Wednesday, December 31, 2014

Fish and Other Matters

I woke up last Saturday morning feeling brave enough for adventure. By that I mean brave enough to take all three kids somewhere on my own.

I love travel and taking day trips, but with three kids, and three with wildly varying interests, as well as trying to save money, we haven't really attempted much in the past year. In fact, as I thought about it, the only place I'd taken the kids was to a maple sugar house up in western Mass last March. That trip had featured a screaming newborn and me coming down with something, and really had just been attempt to prove to the world that I could, yes, hit the road independently with all of them.

But that was eons ago. I realized we hadn't gone to a museum, aquarium or zoo in well past a year. It was time. An aquarium about an hour away that wasn't too outrageously pricey or too large and overwhelming seemed like a good choice.

"Ethan, we're going to go to an aquarium today!" I announced when he came downstairs for breakfast a little later.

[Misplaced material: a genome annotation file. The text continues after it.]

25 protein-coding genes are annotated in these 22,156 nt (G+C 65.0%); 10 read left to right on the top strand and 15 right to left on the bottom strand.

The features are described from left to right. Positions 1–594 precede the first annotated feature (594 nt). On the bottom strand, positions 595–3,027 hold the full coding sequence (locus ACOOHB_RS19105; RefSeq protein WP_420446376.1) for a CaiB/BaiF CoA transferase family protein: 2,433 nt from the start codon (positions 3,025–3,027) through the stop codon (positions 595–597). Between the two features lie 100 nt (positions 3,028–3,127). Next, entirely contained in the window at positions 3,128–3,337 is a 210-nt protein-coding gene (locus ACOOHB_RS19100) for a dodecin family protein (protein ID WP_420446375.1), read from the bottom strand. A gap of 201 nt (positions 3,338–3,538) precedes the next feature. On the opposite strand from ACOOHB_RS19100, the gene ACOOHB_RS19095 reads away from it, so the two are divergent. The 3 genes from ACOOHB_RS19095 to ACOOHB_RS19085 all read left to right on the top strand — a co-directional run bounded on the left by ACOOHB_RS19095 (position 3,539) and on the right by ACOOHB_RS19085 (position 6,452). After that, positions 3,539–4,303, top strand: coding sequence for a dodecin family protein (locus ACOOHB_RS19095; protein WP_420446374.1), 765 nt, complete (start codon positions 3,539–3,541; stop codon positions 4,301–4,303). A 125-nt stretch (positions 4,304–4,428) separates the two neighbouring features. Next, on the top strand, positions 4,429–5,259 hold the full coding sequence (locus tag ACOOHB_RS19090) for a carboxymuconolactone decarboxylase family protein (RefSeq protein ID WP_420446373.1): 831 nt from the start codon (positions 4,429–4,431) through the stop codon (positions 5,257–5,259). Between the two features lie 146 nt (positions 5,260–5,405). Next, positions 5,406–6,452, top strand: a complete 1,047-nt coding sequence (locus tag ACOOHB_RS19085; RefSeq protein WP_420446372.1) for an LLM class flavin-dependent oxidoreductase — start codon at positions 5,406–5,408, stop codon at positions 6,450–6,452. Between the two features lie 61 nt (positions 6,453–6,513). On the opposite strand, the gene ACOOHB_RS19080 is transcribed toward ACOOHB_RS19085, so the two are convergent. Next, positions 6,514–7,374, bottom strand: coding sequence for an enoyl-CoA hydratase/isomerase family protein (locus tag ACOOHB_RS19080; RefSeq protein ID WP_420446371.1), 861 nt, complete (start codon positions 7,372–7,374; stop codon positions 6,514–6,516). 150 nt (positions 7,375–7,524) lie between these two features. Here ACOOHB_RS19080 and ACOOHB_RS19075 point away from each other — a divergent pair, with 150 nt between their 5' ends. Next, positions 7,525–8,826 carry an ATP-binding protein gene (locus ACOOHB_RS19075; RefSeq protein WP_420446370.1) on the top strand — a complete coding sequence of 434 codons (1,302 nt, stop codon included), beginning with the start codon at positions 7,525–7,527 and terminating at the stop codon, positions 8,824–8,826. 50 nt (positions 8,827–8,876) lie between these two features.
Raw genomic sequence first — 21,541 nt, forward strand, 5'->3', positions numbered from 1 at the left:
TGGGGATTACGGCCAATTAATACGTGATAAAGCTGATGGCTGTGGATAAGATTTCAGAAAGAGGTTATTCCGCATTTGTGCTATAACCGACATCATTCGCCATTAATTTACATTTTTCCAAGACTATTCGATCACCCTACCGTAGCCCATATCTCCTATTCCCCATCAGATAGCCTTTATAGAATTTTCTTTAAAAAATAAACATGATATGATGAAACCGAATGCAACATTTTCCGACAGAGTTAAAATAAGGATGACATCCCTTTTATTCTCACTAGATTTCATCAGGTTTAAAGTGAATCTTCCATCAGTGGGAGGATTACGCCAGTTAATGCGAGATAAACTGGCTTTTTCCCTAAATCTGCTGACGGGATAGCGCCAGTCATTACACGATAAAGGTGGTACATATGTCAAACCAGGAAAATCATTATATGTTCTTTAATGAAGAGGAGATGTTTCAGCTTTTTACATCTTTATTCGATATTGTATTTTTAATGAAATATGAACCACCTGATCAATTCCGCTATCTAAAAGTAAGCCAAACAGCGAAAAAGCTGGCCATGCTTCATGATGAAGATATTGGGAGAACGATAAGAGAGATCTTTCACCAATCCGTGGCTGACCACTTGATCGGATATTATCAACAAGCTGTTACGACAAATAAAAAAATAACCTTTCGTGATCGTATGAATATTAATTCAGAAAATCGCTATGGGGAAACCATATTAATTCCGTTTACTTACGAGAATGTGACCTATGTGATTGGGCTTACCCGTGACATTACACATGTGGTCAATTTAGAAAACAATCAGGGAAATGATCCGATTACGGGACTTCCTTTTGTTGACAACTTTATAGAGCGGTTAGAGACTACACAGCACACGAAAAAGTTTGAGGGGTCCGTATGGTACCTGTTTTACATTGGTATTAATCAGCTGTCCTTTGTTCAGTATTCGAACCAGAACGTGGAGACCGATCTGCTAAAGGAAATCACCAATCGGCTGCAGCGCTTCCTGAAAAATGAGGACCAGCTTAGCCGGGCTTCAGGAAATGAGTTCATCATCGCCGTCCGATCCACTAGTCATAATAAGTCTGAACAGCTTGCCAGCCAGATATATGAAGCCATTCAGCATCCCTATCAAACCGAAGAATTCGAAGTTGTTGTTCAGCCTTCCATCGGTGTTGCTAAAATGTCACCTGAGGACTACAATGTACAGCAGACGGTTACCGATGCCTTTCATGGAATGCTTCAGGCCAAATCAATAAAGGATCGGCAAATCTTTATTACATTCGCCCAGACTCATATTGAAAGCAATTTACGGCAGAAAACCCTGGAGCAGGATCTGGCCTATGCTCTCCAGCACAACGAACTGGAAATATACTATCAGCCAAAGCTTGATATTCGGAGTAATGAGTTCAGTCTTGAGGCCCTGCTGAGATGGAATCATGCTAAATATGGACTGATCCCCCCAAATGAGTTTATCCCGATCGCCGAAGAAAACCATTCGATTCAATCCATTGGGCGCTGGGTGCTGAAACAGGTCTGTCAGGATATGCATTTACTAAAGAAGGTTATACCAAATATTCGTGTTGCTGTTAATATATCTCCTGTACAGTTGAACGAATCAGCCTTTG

Pause. And then, "Awwww. I don't WANT to go there."

I knew it. I knew this was the response I was going to get. I took a deep breath and said very evenly, "But it's going to be fun."

"Do we HAVE to go there? I want to go to a waterpark."


This is the trouble with these types of plans, especially if I have to take the kids on my own if Dan is working. Anna loves every tourist attraction and will linger at each exhibit faithfully reading each sign. Ethan wants to blow through everything in five seconds unless it has a button. And Chloe just needs to be kept occupied in the stroller.

Packing a diaper bag, grabbing stuff for the kids to eat for lunches so we didn't spend our lives' savings at the aquarium café, and listening to Ethan's non-stop whining sucked away much of my enthusiasm like air slowly leaking from a balloon.

By the time we were ready to leave (of course nearly an hour behind schedule) I was starting to get mad.

"I DON'T want to go there. I don't like aquariums!" Ethan was insisting.

"And I'm tired of trying to do things for you kids and you never appreciate it!" I yelled back. I won't say there weren't a few tears involved.